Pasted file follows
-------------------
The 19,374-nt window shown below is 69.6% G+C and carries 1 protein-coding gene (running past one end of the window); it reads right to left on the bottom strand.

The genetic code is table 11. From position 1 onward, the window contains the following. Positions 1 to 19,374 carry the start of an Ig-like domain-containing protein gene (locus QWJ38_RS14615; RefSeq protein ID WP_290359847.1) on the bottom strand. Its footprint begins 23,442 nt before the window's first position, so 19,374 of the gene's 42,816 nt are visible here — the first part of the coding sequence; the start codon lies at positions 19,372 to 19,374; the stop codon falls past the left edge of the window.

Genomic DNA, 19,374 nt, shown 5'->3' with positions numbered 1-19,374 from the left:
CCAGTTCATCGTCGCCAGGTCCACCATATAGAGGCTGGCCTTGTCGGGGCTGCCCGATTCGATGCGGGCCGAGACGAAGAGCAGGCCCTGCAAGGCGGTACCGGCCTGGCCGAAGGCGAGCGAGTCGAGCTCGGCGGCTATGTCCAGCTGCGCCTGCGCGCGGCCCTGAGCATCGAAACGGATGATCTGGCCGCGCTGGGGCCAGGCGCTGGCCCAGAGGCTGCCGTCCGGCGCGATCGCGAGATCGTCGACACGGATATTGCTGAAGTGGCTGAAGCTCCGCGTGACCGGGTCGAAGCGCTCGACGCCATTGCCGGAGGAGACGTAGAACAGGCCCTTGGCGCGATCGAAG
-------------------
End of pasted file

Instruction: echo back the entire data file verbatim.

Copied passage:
The 19,374-nt window shown below is 69.6% G+C and carries 1 protein-coding gene (running past one end of the window); it reads right to left on the bottom strand.

The genetic code is table 11. From position 1 onward, the window contains the following. Positions 1 to 19,374 carry the start of an Ig-like domain-containing protein gene (locus QWJ38_RS14615; RefSeq protein ID WP_290359847.1) on the bottom strand. Its footprint begins 23,442 nt before the window's first position, so 19,374 of the gene's 42,816 nt are visible here — the first part of the coding sequence; the start codon lies at positions 19,372 to 19,374; the stop codon falls past the left edge of the window.

Genomic DNA, 19,374 nt, shown 5'->3' with positions numbered 1-19,374 from the left:
CCAGTTCATCGTCGCCAGGTCCACCATATAGAGGCTGGCCTTGTCGGGGCTGCCCGATTCGATGCGGGCCGAGACGAAGAGCAGGCCCTGCAAGGCGGTACCGGCCTGGCCGAAGGCGAGCGAGTCGAGCTCGGCGGCTATGTCCAGCTGCGCCTGCGCGCGGCCCTGAGCATCGAAACGGATGATCTGGCCGCGCTGGGGCCAGGCGCTGGCCCAGAGGCTGCCGTCCGGCGCGATCGCGAGATCGTCGACACGGATATTGCTGAAGTGGCTGAAGCTCCGCGTGACCGGGTCGAAGCGCTCGACGCCATTGCCGGAGGAGACGTAGAACAGGCCCTTGGCGCGATCGAAG